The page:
William “Willy” Sutton has an eye like no other. And in Jesuit fashion, he’s built a career around using his talents in purposeful ways.
The acclaimed photographer and associate professor of fine and performing arts is known for many things: his exploration of the natural world and how it intersects with American values, his inspiring published works, and his passion for teaching and helping students use their talents to benefit others. Recently he’s added another significant achievement to the list. Sutton was awarded a highly competitive and prestigious Guggenheim Fellowship, which recognizes exceptional achievement and promise, including in the creative arts.
Sutton recently shared with regis.edu some insights into his passions and his plans ahead.
Years at Regis: 22
Published works: “Wyoming Grasslands” (2015) and “At Home in the West: The Lure of Public Lands” (2013)
What drives your passion for photography?
Photography is, for me, a way to know and explore the world.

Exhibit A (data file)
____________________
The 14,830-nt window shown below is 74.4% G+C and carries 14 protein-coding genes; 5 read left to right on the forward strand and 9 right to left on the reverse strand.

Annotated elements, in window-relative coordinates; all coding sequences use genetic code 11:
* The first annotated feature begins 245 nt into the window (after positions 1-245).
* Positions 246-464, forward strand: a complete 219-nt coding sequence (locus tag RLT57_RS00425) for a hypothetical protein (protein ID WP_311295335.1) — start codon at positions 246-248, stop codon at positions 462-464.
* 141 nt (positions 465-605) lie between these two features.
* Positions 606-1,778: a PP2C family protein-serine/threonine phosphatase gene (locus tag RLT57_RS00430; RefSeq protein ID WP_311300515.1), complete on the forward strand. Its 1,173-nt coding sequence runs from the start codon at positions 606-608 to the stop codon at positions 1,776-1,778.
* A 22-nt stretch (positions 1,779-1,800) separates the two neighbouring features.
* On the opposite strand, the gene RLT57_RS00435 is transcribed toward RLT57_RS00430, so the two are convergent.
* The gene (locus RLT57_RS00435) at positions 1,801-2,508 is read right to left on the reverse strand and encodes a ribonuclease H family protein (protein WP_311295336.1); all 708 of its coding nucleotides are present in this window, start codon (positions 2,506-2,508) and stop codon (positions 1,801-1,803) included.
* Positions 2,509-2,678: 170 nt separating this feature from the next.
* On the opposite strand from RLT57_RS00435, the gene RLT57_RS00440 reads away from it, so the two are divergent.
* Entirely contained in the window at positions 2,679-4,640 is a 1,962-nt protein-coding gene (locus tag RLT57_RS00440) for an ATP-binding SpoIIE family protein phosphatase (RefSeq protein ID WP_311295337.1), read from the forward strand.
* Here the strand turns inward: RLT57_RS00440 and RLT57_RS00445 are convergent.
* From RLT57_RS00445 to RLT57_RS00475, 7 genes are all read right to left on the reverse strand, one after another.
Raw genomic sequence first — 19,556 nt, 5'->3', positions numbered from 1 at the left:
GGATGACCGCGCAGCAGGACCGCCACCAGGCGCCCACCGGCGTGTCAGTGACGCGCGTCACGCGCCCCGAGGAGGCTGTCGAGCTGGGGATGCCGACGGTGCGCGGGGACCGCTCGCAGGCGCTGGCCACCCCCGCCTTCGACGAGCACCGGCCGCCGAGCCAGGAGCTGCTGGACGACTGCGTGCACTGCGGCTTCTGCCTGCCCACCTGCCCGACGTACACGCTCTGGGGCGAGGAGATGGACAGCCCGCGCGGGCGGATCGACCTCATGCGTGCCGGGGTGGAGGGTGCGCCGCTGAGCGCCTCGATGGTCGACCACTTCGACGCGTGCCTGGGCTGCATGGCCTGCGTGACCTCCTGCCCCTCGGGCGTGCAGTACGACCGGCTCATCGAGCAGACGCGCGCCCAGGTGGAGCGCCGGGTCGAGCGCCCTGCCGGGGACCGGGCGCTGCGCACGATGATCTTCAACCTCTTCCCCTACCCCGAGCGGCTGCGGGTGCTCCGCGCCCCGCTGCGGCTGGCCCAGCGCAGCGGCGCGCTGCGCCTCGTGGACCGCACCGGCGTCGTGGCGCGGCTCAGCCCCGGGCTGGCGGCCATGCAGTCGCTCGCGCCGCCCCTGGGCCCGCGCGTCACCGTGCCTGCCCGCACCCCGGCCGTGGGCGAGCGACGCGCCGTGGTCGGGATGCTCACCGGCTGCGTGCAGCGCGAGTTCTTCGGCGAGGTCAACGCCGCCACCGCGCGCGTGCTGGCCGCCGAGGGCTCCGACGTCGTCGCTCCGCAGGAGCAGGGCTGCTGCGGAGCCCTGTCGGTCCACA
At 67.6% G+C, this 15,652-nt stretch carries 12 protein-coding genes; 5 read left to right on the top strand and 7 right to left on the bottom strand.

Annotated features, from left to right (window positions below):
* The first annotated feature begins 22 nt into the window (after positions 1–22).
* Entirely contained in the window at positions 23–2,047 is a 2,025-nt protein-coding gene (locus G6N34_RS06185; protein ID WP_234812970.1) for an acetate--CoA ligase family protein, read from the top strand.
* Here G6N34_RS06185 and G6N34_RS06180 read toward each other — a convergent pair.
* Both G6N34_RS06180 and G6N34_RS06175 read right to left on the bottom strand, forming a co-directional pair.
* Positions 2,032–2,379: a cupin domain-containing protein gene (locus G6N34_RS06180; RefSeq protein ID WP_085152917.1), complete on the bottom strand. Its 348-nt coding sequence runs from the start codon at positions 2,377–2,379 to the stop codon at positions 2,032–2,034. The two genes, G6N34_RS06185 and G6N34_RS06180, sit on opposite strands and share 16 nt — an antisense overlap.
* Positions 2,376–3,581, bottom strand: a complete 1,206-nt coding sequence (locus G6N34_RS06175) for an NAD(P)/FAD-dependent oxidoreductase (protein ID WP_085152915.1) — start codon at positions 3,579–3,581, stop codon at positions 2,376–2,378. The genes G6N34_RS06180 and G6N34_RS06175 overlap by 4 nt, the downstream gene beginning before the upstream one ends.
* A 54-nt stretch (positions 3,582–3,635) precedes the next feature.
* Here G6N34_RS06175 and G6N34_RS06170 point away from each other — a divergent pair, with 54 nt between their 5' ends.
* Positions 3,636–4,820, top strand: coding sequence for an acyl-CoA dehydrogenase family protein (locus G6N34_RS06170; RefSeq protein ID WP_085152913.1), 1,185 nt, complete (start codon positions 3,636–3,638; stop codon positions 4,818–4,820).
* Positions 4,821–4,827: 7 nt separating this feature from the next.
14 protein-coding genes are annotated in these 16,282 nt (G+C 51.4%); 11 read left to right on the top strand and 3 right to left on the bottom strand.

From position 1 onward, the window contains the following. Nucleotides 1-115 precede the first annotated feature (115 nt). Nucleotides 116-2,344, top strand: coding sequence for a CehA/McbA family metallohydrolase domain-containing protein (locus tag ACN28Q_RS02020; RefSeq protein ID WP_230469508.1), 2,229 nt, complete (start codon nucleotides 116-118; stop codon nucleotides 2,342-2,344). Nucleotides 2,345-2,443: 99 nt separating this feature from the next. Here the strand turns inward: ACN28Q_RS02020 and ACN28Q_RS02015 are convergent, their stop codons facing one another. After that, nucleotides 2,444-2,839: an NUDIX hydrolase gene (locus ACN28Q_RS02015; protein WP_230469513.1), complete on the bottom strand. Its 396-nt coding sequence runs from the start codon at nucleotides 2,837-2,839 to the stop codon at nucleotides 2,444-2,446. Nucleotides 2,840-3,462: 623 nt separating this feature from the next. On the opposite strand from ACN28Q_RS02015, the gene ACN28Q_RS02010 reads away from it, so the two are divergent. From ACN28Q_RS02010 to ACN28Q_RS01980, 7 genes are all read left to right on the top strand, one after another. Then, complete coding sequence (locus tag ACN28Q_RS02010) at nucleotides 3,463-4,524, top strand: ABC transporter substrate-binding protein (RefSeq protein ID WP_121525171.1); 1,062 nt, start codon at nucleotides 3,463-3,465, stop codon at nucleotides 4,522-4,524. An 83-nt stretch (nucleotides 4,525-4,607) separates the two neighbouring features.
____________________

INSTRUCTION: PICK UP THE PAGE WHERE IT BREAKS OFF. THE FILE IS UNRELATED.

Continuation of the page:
What is your favorite thing about teaching?
Empowering students to follow their passions and dreams
Can you tell us about your current project?
I am just finishing a three-year project photographing grasslands in Wyoming. This is a project with another photographer supported by the Nature Conservancy of Wyoming and the Buffalo Bill Center of the West (BBCW). The quality and quantity of grass describes soil, topography, hydrology, geology, weather, climate and utilization by animals including humans. To photograph grass is to not only look at organic structure of the land, but to also consider the economics expressed in place. Included in the project are a publication with about 120 pictures, a large exhibition at the BBCW and a smaller exhibition that will tour 15 community libraries in Wyoming.
How will you use the grant?
I will use the Guggenheim Fellowship to investigate the places in Wyoming where traditional and new economies intersect, to know the people who live at those intersections, and to make pictures that explore the values and forces that shape our time. This is what interests me more than anything: the beauty of the land and the dignity of American values and how they interact and are revealed in the landscape.
What advice would you give your students about their ability to make an impact?
Go for it! Imagine and expand the possibilities. Aim high and have the faith to believe in yourself and the world around you. Connect with people and pursue your dreams.
Come learn with professors who bring to the classroom expertise and passion for what they do.